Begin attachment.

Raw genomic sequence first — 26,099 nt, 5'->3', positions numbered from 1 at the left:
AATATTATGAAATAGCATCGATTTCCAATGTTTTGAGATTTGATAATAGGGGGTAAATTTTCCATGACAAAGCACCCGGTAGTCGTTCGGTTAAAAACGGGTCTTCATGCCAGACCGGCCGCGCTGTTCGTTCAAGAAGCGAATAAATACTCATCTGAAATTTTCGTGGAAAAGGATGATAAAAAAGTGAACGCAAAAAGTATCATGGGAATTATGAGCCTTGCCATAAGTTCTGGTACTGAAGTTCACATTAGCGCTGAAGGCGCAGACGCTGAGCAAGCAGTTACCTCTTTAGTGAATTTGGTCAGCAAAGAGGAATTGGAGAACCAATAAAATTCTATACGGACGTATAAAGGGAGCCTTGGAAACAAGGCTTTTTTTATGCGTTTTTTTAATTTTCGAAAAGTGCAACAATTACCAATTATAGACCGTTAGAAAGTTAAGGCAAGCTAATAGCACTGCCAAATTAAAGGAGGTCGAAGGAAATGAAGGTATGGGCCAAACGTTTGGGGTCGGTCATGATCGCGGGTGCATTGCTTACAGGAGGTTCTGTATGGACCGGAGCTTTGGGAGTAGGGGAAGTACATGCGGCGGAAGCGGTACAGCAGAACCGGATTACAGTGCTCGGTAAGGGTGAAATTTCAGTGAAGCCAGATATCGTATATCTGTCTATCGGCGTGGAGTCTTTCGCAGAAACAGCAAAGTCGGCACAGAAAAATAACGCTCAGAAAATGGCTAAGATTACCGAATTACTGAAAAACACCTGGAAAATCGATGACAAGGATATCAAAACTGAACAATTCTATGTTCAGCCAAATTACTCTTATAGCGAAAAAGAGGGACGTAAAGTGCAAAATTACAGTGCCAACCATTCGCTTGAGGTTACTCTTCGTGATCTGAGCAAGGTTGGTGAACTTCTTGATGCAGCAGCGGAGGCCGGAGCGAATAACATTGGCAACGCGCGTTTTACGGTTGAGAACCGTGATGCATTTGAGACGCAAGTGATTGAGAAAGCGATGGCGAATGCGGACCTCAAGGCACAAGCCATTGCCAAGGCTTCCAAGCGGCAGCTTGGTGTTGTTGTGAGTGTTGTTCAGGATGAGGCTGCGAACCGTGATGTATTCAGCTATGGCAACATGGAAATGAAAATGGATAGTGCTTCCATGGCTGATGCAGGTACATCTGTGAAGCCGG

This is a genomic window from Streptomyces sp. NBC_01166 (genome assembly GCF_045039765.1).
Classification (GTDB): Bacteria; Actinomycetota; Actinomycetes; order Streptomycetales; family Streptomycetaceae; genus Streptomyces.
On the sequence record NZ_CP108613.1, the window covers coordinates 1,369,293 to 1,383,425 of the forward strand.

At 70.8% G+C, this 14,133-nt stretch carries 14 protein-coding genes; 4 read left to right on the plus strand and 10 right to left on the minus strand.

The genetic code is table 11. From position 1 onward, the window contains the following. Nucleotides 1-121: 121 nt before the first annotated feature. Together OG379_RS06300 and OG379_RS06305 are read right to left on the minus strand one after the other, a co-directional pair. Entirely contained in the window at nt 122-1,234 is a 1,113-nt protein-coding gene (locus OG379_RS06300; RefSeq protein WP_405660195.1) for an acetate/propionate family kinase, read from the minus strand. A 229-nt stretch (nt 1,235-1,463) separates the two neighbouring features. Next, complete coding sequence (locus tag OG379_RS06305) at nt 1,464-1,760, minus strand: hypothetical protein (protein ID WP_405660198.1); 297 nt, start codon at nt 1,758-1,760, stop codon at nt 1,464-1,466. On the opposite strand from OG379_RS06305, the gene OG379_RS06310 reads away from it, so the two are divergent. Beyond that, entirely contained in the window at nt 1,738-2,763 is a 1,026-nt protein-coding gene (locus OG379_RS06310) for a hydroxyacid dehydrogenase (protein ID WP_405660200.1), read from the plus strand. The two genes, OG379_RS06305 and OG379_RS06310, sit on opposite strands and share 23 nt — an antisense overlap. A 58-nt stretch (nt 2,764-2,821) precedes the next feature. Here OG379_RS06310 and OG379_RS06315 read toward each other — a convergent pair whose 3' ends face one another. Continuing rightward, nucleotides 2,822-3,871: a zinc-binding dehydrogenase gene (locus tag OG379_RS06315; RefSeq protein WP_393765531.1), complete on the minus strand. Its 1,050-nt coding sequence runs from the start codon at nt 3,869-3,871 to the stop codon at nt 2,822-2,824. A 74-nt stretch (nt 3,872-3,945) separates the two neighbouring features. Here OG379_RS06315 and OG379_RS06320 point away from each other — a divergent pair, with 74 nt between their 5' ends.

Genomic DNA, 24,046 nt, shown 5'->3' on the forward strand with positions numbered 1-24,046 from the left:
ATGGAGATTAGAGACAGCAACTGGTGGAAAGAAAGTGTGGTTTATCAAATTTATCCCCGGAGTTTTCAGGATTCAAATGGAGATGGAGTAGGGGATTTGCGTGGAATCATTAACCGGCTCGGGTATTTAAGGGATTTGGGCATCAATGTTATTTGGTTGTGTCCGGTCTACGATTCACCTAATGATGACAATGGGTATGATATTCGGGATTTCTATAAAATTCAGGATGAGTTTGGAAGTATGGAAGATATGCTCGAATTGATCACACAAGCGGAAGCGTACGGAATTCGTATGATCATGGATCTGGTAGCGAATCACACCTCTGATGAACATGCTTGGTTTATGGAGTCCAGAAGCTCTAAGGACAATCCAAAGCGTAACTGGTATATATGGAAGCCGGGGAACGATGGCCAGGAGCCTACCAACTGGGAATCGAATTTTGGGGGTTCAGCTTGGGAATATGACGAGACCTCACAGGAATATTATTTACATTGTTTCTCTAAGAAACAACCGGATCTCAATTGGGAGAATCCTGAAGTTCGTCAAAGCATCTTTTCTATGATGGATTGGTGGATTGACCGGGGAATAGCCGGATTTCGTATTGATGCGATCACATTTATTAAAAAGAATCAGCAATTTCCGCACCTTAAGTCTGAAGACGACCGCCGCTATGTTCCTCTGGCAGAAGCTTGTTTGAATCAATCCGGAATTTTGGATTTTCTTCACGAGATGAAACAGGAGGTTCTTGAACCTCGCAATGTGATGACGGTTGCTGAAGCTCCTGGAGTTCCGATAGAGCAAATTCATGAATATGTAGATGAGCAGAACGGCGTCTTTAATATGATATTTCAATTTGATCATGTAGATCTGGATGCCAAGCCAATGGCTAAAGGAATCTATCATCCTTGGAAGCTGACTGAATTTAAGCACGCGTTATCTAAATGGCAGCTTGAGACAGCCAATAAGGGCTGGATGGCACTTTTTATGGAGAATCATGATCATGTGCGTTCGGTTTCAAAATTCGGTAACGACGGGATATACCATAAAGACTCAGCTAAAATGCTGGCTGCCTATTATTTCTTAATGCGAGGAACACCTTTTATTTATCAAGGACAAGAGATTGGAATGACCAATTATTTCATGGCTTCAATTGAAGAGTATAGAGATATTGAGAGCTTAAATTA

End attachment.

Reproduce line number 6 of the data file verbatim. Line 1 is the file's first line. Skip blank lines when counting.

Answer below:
At 70.8% G+C, this 14,133-nt stretch carries 14 protein-coding genes; 4 read left to right on the plus strand and 10 right to left on the minus strand.